I could have sold baby clothes at Gymboree in any mall in the country forever and been perfectly happy. Not that selling baby clothes is a bad job. This was before the recession, before any job was a good job. I started in 1995 and I was 17. I had just gotten a car and a license and I needed a job. When I thought about my job job, when I was a real adult, I knew I just wanted to write, but I also knew I was not the starving artist type. Even then, I knew.
I have hosted Thanksgiving at my apartment for the past three years, mostly because I intensely dislike the idea of sitting on a crowded Metro-North train for two hours the Wednesday before, hiding behind magazines in order to avoid the people on the train I haven’t seen since high school. We are not a Christmas family. Thanksgiving, with its food and its revelry and the easy familiarity of drinking a nice glass of red wine around 3 p.m. with people I haven’t seen in a year is our tradition.
My husband and I are expecting our first child next February. To mark this rite of passage, as well as the white hot second when we considered cloth diapers, we decided to order our very first washer and dryer. Since every conversation around raising a child in New York City ends with nervous laughter about financial ruin, I went online to SearsOutlet.com. There, if you don’t mind a few dings on a former floor model, or a returned Maytag Maxima XL, they’ll offer “20%-75% off regular retail prices on appliances and more!”
The dream job with the major airlines is very competitive. They want you to have experience flying in the airlines, so what you have to do is get all of the commuter airlines. They pay anywhere from sixteen to $20,000 your first year.
I have always been very concerned with becoming a respectable job candidate, even before I really knew what I wanted to do. I’d thought the goal was to master information that would set me up for a successful career. I took school seriously and got good grades, and I believed that doing well on tests was a good indication that I was doing well, that I would be successful in life.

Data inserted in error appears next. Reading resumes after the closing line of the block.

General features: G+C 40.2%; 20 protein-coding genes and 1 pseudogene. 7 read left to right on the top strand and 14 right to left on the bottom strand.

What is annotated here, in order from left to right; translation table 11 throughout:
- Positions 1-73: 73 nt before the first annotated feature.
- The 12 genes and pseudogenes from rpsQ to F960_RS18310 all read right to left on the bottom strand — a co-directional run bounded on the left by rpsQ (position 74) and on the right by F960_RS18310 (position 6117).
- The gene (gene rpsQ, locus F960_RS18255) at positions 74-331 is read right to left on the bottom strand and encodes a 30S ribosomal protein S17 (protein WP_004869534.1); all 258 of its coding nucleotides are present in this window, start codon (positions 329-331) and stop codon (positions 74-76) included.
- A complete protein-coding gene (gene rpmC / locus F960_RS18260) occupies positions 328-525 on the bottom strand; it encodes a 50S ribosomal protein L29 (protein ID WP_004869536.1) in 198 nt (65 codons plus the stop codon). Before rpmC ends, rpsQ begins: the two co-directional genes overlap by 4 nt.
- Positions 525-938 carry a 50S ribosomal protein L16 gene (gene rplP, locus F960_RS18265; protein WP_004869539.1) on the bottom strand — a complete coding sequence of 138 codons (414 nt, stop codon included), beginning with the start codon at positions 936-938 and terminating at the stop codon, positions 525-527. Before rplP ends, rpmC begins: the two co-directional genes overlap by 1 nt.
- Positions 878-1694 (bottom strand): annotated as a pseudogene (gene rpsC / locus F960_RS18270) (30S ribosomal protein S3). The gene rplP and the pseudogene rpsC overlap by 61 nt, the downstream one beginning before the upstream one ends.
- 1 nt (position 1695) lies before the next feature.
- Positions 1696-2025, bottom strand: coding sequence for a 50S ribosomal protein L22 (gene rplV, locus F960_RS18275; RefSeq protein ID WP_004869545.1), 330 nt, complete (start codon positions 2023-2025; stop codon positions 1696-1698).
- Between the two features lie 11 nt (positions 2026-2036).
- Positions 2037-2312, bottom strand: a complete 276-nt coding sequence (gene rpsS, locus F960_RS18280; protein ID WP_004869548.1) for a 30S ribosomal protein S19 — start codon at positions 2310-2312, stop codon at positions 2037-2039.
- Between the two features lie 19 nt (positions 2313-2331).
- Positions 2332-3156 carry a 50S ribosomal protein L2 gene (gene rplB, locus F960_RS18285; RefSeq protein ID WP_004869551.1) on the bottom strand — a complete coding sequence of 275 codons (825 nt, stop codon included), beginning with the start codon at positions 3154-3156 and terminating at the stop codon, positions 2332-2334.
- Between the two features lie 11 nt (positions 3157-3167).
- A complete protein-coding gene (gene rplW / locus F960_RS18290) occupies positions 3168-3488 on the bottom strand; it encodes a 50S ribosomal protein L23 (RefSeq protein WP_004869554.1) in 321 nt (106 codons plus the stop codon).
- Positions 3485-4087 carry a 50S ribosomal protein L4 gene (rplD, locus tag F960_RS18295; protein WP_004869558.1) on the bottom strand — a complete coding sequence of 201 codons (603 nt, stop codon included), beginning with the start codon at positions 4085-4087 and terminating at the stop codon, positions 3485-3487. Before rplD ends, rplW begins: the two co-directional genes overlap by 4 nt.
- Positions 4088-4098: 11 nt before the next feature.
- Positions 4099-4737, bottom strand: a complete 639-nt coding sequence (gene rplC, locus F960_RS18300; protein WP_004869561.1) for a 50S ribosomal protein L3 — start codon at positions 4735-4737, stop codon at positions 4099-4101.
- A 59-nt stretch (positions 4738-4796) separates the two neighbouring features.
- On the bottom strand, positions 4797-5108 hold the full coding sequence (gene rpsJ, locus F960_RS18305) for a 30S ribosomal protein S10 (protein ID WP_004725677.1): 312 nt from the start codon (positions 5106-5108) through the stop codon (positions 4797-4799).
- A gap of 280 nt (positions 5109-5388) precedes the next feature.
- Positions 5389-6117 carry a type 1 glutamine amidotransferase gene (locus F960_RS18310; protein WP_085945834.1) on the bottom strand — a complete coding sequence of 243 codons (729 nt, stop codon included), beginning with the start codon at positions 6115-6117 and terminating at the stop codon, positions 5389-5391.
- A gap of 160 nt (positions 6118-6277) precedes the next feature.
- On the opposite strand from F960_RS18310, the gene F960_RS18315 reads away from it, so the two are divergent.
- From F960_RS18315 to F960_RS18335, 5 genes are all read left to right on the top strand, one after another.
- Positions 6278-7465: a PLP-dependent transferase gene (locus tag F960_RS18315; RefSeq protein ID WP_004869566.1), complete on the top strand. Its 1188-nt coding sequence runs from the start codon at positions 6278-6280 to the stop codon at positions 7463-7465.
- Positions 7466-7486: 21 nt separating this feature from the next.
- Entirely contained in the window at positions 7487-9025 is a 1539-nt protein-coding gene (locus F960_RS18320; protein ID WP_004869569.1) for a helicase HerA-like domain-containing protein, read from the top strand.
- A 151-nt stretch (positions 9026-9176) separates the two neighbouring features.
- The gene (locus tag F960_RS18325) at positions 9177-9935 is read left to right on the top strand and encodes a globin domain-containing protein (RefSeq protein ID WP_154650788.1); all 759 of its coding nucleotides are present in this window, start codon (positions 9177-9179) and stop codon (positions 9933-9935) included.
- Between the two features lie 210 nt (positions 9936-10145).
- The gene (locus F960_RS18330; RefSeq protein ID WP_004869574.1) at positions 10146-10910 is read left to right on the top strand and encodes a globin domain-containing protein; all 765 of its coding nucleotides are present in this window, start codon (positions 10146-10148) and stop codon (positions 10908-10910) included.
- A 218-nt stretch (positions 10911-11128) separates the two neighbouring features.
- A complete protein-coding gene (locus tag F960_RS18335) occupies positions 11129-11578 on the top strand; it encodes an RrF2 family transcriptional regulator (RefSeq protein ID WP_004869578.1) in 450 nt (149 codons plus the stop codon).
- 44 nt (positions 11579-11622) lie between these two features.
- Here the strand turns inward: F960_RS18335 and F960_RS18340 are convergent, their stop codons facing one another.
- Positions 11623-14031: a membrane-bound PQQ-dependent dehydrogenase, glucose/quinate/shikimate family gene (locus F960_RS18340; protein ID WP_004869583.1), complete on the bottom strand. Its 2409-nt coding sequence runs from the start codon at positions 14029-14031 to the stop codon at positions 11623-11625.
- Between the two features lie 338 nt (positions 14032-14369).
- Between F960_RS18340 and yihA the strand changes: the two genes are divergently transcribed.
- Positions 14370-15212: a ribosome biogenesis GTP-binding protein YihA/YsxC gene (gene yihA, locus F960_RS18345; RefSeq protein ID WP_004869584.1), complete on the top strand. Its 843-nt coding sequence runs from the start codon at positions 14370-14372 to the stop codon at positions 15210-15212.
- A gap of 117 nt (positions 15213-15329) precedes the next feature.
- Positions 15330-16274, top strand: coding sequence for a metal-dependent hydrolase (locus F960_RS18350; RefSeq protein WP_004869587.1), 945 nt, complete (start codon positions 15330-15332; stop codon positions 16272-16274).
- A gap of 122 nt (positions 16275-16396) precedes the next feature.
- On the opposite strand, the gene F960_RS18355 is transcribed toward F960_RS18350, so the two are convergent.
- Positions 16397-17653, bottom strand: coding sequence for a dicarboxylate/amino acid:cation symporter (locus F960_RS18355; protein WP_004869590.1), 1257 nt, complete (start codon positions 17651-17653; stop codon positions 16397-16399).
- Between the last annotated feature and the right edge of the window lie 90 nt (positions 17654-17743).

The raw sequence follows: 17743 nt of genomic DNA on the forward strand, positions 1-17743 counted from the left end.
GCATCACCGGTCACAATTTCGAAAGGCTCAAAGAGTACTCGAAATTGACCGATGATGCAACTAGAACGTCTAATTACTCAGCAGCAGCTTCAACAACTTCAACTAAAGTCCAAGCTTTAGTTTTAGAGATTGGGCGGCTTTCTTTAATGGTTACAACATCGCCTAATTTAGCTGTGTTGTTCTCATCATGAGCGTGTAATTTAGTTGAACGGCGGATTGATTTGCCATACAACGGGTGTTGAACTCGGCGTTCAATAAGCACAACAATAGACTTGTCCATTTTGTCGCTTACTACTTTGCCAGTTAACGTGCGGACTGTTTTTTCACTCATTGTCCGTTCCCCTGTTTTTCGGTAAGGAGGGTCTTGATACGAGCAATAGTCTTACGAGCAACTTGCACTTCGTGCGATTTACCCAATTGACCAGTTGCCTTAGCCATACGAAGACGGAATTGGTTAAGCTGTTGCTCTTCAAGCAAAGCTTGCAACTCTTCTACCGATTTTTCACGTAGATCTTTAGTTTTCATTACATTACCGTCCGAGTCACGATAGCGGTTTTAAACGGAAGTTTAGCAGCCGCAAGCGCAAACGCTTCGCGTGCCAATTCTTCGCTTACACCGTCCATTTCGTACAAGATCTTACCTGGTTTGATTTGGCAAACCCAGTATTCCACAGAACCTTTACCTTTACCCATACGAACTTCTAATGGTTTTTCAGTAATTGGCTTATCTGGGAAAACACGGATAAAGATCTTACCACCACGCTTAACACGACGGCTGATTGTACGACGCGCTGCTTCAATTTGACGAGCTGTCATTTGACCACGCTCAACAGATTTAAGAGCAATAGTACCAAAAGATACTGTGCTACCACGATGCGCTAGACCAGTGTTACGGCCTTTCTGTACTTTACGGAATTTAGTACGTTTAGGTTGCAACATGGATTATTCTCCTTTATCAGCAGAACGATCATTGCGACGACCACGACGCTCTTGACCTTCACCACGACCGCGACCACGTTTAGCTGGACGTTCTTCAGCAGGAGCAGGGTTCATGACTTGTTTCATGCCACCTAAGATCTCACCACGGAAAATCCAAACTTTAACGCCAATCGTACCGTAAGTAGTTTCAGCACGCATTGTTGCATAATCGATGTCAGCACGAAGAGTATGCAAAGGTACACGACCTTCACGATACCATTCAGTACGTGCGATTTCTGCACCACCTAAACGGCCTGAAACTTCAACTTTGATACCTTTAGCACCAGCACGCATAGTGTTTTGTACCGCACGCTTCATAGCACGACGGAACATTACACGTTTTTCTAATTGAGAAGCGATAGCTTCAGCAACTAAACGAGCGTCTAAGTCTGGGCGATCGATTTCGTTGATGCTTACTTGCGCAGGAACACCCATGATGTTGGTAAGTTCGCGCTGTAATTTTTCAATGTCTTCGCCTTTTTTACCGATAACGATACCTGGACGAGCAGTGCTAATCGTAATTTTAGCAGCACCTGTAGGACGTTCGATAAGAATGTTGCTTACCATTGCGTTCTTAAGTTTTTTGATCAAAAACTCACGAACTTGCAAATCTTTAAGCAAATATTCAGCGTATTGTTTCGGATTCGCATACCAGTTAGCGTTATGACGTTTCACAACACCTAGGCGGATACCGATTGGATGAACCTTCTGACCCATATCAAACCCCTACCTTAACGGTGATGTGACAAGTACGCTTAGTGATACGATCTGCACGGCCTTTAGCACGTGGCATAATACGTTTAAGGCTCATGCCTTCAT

I know how to balance a checkbook because my mother taught me how the day I opened my first checking account in the spring of 2003.
Nothing feels as good as the free thing. Leaving your apartment and stumbling across a box of free books, or kitchenware, or a sofa that you find on the street that is hopefully not full of bed bugs is like finding treasure when you were just trying to go to the grocery store. I stop and look at every single dresser, or chair, or mirror that’s left out on the street, pausing and envisioning how it could fit in my room at home. “I need one of these,” I tell myself. “Who can help me carry this home,” I wonder, as I scroll thru the texts on my phone.
I knew from the beginning that I wasn’t in love with the apartment. The living room space was nice in theory, but difficult to appreciate under its permanent cover of the other girls’ stuff and clutter. My bedroom was at the end of a long, narrow hallway, with one high, small north-facing window that provided dingy light in the mornings, and none at all by noon. There was no built-in storage, and the ancient stove ran cold, with one reliable burner and two that never worked at all. The backyard, which had seemed charmingly ramshackle when I first saw it on a nighttime tour, turned out to be brown and barren, and the front porch was filthy with years’ worth of dust and dog hair.
Dear Meghan and her Dad,
Hope you’re both well. I’m a 26-year-old woman with an MA in art history. Before graduating in May of 2013 I had a job lined up, and it sounded like a dream job at the time. So for the last year I’ve been working as a researcher at the art museum in my home city, part-time, no benefits, doing what I care about despite its relative unimportance in the big picture. I had a second (retail) job for several months to make ends meet, and then two months in my boyfriend moved in and I quit the other job, because the two of us combined made enough money, and also because the retail job was exactly what you’d expect it to be like.
In many respects, the skills that we learn in school are not very good preparation for work. Success at work often doesn’t involve being obedient, following instructions, or even necessarily completing assignments on time (all the abilities that school achievement is built on). There is one way, though, in which being in school and being in the working world are quite similar: having to collaborate and work closely with different, sometimes non-compatible, personalities.